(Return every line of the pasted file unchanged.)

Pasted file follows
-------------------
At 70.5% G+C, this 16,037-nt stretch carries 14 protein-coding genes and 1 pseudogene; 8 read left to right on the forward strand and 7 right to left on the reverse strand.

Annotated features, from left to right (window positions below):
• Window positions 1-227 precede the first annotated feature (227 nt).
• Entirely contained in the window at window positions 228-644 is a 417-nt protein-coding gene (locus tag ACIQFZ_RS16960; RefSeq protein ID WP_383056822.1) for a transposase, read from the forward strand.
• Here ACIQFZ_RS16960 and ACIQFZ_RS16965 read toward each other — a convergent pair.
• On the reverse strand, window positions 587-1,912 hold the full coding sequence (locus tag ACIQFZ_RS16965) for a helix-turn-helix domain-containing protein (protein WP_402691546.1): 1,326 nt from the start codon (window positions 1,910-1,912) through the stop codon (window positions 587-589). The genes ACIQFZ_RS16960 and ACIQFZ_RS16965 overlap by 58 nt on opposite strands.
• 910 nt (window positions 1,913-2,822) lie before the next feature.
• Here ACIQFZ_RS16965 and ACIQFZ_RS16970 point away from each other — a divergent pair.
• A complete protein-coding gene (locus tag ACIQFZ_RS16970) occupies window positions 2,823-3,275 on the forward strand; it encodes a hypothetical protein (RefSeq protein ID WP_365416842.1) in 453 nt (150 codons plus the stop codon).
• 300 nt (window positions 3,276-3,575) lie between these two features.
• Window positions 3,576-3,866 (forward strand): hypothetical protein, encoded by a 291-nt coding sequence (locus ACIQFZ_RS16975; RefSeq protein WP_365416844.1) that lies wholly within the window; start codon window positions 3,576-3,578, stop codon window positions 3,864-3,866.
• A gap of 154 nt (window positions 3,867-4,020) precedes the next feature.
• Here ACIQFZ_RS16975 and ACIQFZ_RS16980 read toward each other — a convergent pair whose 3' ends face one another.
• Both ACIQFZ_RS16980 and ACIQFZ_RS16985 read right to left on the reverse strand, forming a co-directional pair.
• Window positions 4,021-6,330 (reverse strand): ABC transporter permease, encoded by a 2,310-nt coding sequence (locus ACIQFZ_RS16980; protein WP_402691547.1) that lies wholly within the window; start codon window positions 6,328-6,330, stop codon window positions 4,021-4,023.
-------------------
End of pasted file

At 70.5% G+C, this 16,037-nt stretch carries 14 protein-coding genes and 1 pseudogene; 8 read left to right on the forward strand and 7 right to left on the reverse strand.

Annotated features, from left to right (window positions below):
• Window positions 1-227 precede the first annotated feature (227 nt).
• Entirely contained in the window at window positions 228-644 is a 417-nt protein-coding gene (locus tag ACIQFZ_RS16960; RefSeq protein ID WP_383056822.1) for a transposase, read from the forward strand.
• Here ACIQFZ_RS16960 and ACIQFZ_RS16965 read toward each other — a convergent pair.
• On the reverse strand, window positions 587-1,912 hold the full coding sequence (locus tag ACIQFZ_RS16965) for a helix-turn-helix domain-containing protein (protein WP_402691546.1): 1,326 nt from the start codon (window positions 1,910-1,912) through the stop codon (window positions 587-589). The genes ACIQFZ_RS16960 and ACIQFZ_RS16965 overlap by 58 nt on opposite strands.
• 910 nt (window positions 1,913-2,822) lie before the next feature.
• Here ACIQFZ_RS16965 and ACIQFZ_RS16970 point away from each other — a divergent pair.
• A complete protein-coding gene (locus tag ACIQFZ_RS16970) occupies window positions 2,823-3,275 on the forward strand; it encodes a hypothetical protein (RefSeq protein ID WP_365416842.1) in 453 nt (150 codons plus the stop codon).
• 300 nt (window positions 3,276-3,575) lie between these two features.
• Window positions 3,576-3,866 (forward strand): hypothetical protein, encoded by a 291-nt coding sequence (locus ACIQFZ_RS16975; RefSeq protein WP_365416844.1) that lies wholly within the window; start codon window positions 3,576-3,578, stop codon window positions 3,864-3,866.
• A gap of 154 nt (window positions 3,867-4,020) precedes the next feature.
• Here ACIQFZ_RS16975 and ACIQFZ_RS16980 read toward each other — a convergent pair whose 3' ends face one another.
• Both ACIQFZ_RS16980 and ACIQFZ_RS16985 read right to left on the reverse strand, forming a co-directional pair.
• Window positions 4,021-6,330 (reverse strand): ABC transporter permease, encoded by a 2,310-nt coding sequence (locus ACIQFZ_RS16980; protein WP_402691547.1) that lies wholly within the window; start codon window positions 6,328-6,330, stop codon window positions 4,021-4,023.